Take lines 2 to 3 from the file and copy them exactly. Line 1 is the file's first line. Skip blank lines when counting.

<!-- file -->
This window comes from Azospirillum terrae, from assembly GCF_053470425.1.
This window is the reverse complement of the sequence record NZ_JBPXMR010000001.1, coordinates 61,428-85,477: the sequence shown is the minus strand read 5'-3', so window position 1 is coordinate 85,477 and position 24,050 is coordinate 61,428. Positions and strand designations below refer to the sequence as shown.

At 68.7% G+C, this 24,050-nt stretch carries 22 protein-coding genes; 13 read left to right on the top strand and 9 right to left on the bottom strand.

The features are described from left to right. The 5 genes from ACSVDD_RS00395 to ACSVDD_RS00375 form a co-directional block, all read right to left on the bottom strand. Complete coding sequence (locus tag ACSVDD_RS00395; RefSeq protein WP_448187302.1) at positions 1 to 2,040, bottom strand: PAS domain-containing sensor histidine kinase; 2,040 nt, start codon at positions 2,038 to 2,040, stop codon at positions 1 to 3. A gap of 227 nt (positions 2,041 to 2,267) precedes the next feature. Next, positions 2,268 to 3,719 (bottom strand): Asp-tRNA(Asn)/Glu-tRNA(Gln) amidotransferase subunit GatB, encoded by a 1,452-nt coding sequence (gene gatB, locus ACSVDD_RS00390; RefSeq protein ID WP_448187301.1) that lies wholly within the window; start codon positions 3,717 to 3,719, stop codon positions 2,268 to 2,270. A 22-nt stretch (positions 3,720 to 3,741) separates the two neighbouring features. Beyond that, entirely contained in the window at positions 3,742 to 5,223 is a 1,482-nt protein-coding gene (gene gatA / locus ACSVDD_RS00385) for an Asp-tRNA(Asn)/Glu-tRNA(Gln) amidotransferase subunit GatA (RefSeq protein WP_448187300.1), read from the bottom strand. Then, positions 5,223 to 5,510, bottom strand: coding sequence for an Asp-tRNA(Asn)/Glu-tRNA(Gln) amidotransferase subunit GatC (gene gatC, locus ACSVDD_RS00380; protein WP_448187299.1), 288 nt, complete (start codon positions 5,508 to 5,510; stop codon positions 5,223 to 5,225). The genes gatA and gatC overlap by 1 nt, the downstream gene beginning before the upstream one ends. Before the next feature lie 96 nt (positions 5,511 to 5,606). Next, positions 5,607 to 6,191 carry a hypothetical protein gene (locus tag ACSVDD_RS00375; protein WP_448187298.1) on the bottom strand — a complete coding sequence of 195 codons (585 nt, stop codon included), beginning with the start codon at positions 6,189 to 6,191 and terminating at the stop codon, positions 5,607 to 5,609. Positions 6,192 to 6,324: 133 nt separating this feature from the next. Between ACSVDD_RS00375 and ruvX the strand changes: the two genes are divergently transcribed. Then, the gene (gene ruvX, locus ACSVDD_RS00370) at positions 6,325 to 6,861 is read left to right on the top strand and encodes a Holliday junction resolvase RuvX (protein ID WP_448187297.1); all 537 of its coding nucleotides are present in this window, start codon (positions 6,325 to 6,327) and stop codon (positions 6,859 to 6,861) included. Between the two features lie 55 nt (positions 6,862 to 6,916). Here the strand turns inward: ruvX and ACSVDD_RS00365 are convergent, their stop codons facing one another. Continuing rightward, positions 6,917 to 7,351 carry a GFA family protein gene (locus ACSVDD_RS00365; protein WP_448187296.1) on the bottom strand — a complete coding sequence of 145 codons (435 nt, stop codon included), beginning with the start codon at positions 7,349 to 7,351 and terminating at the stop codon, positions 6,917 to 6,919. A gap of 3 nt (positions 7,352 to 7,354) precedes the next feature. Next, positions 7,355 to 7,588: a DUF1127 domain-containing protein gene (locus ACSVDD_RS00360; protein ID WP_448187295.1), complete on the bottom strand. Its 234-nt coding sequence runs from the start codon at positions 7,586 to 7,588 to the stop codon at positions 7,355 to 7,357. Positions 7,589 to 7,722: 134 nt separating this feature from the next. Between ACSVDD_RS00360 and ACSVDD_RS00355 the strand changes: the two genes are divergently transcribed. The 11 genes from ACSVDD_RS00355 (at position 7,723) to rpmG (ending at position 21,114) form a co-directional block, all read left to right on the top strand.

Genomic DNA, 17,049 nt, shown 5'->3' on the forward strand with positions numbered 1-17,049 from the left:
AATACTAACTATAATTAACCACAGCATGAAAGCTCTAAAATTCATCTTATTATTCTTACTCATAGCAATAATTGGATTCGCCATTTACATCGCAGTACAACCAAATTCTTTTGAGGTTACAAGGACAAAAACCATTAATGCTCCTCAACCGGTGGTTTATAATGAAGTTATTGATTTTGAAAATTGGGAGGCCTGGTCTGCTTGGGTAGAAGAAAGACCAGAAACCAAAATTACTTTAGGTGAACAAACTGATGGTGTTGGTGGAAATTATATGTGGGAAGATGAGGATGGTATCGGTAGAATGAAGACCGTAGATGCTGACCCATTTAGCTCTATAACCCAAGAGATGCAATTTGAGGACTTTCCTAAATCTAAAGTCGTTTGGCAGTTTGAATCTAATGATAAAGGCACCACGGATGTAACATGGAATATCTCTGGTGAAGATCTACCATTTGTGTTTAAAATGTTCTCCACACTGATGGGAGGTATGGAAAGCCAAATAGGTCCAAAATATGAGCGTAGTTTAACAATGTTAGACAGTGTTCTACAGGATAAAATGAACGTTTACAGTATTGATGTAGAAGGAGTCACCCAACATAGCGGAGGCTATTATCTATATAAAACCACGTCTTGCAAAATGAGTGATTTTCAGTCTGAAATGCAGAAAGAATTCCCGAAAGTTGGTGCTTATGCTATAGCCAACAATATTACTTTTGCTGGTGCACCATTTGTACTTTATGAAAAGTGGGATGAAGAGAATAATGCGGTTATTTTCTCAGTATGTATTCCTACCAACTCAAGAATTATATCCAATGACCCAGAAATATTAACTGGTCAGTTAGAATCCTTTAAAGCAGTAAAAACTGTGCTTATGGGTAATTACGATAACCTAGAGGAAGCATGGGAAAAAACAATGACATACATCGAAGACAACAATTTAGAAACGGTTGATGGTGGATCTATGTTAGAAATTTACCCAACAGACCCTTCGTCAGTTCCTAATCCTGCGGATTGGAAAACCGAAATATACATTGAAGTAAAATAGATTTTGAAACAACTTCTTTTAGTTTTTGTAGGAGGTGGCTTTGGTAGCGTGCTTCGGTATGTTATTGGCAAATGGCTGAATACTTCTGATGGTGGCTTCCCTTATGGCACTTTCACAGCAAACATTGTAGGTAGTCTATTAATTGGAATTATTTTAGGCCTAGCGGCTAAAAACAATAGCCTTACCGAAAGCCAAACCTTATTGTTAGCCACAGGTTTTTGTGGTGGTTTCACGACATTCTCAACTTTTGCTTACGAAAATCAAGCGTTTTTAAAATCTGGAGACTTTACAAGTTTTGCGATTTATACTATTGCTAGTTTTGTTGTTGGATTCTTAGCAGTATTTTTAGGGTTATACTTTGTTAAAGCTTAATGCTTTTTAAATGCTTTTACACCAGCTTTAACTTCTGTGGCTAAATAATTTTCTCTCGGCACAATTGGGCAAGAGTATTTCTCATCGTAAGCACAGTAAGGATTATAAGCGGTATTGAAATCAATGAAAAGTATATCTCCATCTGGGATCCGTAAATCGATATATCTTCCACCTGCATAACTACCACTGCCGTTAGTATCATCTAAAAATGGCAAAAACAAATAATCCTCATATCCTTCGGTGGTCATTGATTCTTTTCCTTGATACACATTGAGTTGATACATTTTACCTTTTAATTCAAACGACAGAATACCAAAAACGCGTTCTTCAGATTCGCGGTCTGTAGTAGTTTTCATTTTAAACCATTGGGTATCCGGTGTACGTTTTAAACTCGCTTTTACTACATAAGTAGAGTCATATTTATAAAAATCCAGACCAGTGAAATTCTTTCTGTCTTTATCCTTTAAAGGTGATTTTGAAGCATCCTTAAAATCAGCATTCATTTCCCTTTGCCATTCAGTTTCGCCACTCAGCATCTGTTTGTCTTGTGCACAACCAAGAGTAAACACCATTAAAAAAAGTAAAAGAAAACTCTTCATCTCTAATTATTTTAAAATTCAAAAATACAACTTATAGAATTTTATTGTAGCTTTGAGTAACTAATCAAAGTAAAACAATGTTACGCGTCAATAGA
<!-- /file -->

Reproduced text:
This window is the reverse complement of the sequence record NZ_JBPXMR010000001.1, coordinates 61,428-85,477: the sequence shown is the minus strand read 5'-3', so window position 1 is coordinate 85,477 and position 24,050 is coordinate 61,428. Positions and strand designations below refer to the sequence as shown.

At 68.7% G+C, this 24,050-nt stretch carries 22 protein-coding genes; 13 read left to right on the top strand and 9 right to left on the bottom strand.